One Thing that bin Laden’s Death Won’t Change

Roughly thirty percent of Americans hate Barack Obama.  Roughly thirty percent of Americans are convinced Barack Obama is not a native-born American. Roughly thirty percent of Americans are certain Barack Obama is Muslim. Roughly thirty percent of Americans cannot be convinced that Barack Obama loves America. Roughly thirty percent of Americans will never accept that Barack Obama is a patriot, they will not budge in their hatred of the man, and they will not participate in any national moment of shared relief and satisfaction that an evil man committed to sow violence against innocents within the U.S. and across the earth is no longer a threat to peace.

The roughly thirty percent of Americans who will never budge in their hatred of Barack Obama will never accept him as a legitimate president. In this and many other things they have beliefs that are irreconcilable with those of the rest of Americans. They do not present a serious threat to our ability to remain a country; we are not at risk of a civil war. But their deranged failure to engage reality will continue to distort our politics. And the distortion effects one of our political parties much more than the other.

The thirty percent of Americans who hate Barack Obama are not spread out across the political spectrum. They are almost all Republicans. Much more so than fifteen or thirty years ago, these ultra-conservative (though often politically incoherent) people, these people whose politics are dominated by fear and distrust, are the base of the Republican party and make up the majority of Republican primary voters. Their politics are animated by a hatred of Barack Obama, and harnessing the enthusiasm of the Republican base will require Republican candidates to feed its hatred of Barack Obama.

Because victory in the Republican primary will require harnessing the energy of Obama hatred, we should not expect any “national moment of unity” that includes the aspirants to the Republican presidential nomination. The thirty percent of Americans who hate Obama will not share the relief and satisfaction the rest of Americans–whose sense of proportion and what’s important are not twisted by hatred of our President–feel this morning.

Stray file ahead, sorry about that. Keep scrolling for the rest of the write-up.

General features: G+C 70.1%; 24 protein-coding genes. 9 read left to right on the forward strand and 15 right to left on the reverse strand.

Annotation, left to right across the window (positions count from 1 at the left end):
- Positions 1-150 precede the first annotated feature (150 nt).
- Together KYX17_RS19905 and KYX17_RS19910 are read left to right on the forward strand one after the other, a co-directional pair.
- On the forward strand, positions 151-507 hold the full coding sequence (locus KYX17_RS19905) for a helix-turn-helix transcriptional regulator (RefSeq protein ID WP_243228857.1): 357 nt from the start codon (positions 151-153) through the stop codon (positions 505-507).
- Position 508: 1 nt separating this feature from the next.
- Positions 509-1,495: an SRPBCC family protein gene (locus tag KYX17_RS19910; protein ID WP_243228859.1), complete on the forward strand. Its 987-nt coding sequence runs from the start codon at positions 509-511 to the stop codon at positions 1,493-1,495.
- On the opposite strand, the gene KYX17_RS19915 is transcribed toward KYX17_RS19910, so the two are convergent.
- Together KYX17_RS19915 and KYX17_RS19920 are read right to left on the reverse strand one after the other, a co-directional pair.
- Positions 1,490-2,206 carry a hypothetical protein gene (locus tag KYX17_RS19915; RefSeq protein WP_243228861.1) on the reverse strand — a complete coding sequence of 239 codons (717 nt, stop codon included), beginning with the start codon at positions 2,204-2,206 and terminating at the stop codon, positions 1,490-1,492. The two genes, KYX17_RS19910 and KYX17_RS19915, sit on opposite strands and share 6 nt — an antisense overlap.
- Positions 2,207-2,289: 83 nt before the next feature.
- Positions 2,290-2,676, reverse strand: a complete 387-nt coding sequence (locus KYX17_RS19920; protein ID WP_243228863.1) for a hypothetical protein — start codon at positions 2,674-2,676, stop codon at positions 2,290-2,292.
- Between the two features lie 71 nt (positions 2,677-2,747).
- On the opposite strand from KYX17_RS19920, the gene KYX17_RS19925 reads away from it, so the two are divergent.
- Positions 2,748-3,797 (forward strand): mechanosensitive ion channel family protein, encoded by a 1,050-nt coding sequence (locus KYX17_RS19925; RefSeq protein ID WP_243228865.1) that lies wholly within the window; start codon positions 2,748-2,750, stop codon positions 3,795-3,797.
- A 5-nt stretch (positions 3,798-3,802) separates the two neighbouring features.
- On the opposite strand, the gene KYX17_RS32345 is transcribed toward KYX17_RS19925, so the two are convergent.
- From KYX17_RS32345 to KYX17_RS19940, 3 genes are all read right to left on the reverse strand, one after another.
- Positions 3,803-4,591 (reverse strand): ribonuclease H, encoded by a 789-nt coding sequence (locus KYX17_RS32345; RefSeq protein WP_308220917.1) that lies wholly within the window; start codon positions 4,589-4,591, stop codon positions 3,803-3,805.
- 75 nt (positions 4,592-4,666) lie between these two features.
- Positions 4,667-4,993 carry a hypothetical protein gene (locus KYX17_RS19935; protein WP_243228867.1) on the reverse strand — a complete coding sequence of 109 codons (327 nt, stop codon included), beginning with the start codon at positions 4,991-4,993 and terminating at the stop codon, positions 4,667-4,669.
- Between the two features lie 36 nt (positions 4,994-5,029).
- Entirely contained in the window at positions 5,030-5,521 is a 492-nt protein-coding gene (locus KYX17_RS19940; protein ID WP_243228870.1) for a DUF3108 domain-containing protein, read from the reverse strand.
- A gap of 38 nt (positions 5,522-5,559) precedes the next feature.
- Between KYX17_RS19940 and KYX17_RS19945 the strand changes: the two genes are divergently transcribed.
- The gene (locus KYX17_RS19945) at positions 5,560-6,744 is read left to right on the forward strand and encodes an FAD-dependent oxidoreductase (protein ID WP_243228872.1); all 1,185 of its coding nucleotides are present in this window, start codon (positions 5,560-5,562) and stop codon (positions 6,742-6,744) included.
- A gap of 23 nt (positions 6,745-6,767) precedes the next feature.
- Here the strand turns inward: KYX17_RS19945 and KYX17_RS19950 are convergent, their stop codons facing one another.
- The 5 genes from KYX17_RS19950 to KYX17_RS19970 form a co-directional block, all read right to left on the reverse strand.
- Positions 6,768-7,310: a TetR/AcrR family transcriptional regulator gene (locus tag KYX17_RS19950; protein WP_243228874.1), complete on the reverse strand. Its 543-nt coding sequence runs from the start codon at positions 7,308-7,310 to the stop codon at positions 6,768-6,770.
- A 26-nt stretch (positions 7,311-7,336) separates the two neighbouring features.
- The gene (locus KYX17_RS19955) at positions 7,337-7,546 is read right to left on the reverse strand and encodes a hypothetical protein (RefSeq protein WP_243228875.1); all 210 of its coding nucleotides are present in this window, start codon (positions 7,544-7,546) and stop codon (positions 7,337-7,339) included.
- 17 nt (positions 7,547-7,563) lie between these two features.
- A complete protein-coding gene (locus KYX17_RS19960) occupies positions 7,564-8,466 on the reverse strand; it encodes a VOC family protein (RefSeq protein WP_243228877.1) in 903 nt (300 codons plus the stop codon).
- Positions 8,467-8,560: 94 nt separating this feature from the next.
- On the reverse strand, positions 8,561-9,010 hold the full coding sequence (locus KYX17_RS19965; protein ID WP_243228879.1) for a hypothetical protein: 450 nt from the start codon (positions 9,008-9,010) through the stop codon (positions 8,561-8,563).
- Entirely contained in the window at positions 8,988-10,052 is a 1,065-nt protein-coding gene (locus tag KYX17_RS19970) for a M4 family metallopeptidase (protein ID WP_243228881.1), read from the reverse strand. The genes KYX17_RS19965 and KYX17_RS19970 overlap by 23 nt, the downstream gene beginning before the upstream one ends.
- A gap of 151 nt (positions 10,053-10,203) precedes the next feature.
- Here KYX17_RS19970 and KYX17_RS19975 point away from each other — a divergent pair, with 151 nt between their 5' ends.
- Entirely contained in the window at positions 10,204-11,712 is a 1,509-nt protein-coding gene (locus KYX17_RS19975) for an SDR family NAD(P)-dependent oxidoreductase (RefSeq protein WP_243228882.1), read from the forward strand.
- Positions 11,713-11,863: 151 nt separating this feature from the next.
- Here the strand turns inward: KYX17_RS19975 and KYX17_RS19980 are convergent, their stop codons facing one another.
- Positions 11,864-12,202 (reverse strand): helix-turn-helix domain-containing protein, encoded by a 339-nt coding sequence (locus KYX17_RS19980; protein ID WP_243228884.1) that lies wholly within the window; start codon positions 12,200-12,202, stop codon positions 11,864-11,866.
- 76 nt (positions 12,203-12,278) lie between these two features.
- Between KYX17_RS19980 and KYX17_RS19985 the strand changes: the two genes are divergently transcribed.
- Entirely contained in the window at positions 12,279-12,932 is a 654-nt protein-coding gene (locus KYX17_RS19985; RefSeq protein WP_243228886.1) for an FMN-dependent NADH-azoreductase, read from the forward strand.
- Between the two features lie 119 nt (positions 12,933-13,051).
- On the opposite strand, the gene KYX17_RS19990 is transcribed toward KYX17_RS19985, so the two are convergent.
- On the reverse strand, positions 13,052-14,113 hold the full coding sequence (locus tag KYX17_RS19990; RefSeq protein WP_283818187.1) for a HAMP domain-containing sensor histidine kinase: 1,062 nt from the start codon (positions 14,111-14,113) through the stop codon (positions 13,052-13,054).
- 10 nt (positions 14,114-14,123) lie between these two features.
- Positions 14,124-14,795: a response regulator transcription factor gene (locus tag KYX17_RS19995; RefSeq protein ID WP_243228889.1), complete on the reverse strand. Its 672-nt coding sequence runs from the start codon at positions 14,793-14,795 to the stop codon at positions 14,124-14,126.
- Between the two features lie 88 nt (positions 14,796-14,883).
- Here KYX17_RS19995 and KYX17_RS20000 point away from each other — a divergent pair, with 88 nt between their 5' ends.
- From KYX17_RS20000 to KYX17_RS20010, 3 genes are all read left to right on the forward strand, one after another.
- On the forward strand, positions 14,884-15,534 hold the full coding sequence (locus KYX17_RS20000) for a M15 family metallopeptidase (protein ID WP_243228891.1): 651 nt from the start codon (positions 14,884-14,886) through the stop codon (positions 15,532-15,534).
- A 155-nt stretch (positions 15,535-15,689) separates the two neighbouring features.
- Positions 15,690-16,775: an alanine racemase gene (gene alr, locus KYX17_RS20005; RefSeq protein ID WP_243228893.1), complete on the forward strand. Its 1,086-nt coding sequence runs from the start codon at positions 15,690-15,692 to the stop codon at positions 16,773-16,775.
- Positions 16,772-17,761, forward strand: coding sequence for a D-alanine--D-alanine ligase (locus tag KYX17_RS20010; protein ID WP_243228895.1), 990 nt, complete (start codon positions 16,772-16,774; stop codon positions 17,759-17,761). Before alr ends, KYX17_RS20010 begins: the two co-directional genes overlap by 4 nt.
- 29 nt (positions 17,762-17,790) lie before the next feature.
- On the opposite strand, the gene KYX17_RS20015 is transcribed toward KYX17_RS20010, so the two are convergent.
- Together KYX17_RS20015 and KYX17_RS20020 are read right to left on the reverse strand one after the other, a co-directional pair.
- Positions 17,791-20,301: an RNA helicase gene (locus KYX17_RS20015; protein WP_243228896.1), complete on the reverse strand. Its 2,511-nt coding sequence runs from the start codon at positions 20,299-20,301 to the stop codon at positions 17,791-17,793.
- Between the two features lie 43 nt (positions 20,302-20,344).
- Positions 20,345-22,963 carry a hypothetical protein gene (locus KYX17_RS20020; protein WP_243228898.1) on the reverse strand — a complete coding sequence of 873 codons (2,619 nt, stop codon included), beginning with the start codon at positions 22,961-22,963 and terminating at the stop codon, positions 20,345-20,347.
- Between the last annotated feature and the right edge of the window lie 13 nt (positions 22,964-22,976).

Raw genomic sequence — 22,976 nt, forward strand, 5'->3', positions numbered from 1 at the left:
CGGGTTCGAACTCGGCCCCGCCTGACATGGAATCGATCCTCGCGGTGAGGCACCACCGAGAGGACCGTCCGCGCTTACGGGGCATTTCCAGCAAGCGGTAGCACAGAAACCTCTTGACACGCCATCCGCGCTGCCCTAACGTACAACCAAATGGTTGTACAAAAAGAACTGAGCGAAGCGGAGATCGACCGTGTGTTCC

We should and will celebrate the death of Osama bin Laden. But we shouldn’t be sanguine and believe our nation’s woes will be forgotten, that Americans will believe this one act turns everything around and that we are not on the right track, that Americans will now be full of hope for the future. Historically high unemployment, the lingering loss of personal wealth that vanished with the burst of the housing bubble, uncertainties about the future, cynicism about a political system in Washington that seems to many Americans unable to hear their demands and solve their needs, all of these problems could prevent Barack Obama from being elected.

But even many of those who won’t vote for Barack Obama next November will share with those who do and will support Barack Obama an appreciation not just for the men and women who tracked down Osama bin Laden and ended his twisted, anti-Muslim jihad that threatened innocents worldwide, including within the United States. The majority of Americans, again including many who won’t vote for Barack Obama, will share an appreciation of our president and an acknowledgement that when given an opportunity to eliminate bin Laden as a threat to the world, Obama acted with resolve and reported the news without histrionics or triumphal bombast.  But the Republicans seeking their party’s presidential nomination are unlikely to join us, because they are chasing the votes of the thirty percent of Americans who will try to stand athwart history because they hate Barack Obama.

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